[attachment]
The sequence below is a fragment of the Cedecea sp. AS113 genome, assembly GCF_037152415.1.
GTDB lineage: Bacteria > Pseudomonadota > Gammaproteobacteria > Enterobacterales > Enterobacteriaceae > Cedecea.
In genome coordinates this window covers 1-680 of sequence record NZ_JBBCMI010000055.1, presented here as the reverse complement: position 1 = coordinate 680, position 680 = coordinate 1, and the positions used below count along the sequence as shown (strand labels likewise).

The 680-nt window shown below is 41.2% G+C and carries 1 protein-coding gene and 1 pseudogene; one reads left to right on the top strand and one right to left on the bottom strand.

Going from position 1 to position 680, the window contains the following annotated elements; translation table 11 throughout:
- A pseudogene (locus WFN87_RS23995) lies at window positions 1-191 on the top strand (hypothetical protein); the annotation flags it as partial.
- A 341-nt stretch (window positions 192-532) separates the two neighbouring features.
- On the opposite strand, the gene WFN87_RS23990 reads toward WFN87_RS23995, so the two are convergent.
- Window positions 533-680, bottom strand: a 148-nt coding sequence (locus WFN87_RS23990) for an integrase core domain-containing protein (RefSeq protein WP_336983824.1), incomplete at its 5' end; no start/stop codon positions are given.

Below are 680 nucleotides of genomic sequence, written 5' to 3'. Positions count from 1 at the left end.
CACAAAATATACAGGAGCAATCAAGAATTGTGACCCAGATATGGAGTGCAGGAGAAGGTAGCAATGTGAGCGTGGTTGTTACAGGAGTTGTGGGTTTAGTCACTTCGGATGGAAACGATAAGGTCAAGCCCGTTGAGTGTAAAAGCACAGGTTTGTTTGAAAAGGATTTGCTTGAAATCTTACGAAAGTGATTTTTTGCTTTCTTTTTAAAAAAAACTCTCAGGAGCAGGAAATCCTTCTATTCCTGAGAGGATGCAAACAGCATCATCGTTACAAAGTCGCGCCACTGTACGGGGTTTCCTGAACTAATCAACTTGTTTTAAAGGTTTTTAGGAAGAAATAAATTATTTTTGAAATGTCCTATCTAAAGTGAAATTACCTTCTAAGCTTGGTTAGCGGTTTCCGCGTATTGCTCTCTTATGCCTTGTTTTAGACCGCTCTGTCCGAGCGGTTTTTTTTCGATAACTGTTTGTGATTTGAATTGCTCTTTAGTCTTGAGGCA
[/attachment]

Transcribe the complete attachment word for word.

The sequence below is a fragment of the Cedecea sp. AS113 genome, assembly GCF_037152415.1.
GTDB lineage: Bacteria > Pseudomonadota > Gammaproteobacteria > Enterobacterales > Enterobacteriaceae > Cedecea.
In genome coordinates this window covers 1-680 of sequence record NZ_JBBCMI010000055.1, presented here as the reverse complement: position 1 = coordinate 680, position 680 = coordinate 1, and the positions used below count along the sequence as shown (strand labels likewise).

The 680-nt window shown below is 41.2% G+C and carries 1 protein-coding gene and 1 pseudogene; one reads left to right on the top strand and one right to left on the bottom strand.

Going from position 1 to position 680, the window contains the following annotated elements; translation table 11 throughout:
- A pseudogene (locus WFN87_RS23995) lies at window positions 1-191 on the top strand (hypothetical protein); the annotation flags it as partial.
- A 341-nt stretch (window positions 192-532) separates the two neighbouring features.
- On the opposite strand, the gene WFN87_RS23990 reads toward WFN87_RS23995, so the two are convergent.
- Window positions 533-680, bottom strand: a 148-nt coding sequence (locus WFN87_RS23990) for an integrase core domain-containing protein (RefSeq protein WP_336983824.1), incomplete at its 5' end; no start/stop codon positions are given.

Below are 680 nucleotides of genomic sequence, written 5' to 3'. Positions count from 1 at the left end.
CACAAAATATACAGGAGCAATCAAGAATTGTGACCCAGATATGGAGTGCAGGAGAAGGTAGCAATGTGAGCGTGGTTGTTACAGGAGTTGTGGGTTTAGTCACTTCGGATGGAAACGATAAGGTCAAGCCCGTTGAGTGTAAAAGCACAGGTTTGTTTGAAAAGGATTTGCTTGAAATCTTACGAAAGTGATTTTTTGCTTTCTTTTTAAAAAAAACTCTCAGGAGCAGGAAATCCTTCTATTCCTGAGAGGATGCAAACAGCATCATCGTTACAAAGTCGCGCCACTGTACGGGGTTTCCTGAACTAATCAACTTGTTTTAAAGGTTTTTAGGAAGAAATAAATTATTTTTGAAATGTCCTATCTAAAGTGAAATTACCTTCTAAGCTTGGTTAGCGGTTTCCGCGTATTGCTCTCTTATGCCTTGTTTTAGACCGCTCTGTCCGAGCGGTTTTTTTTCGATAACTGTTTGTGATTTGAATTGCTCTTTAGTCTTGAGGCA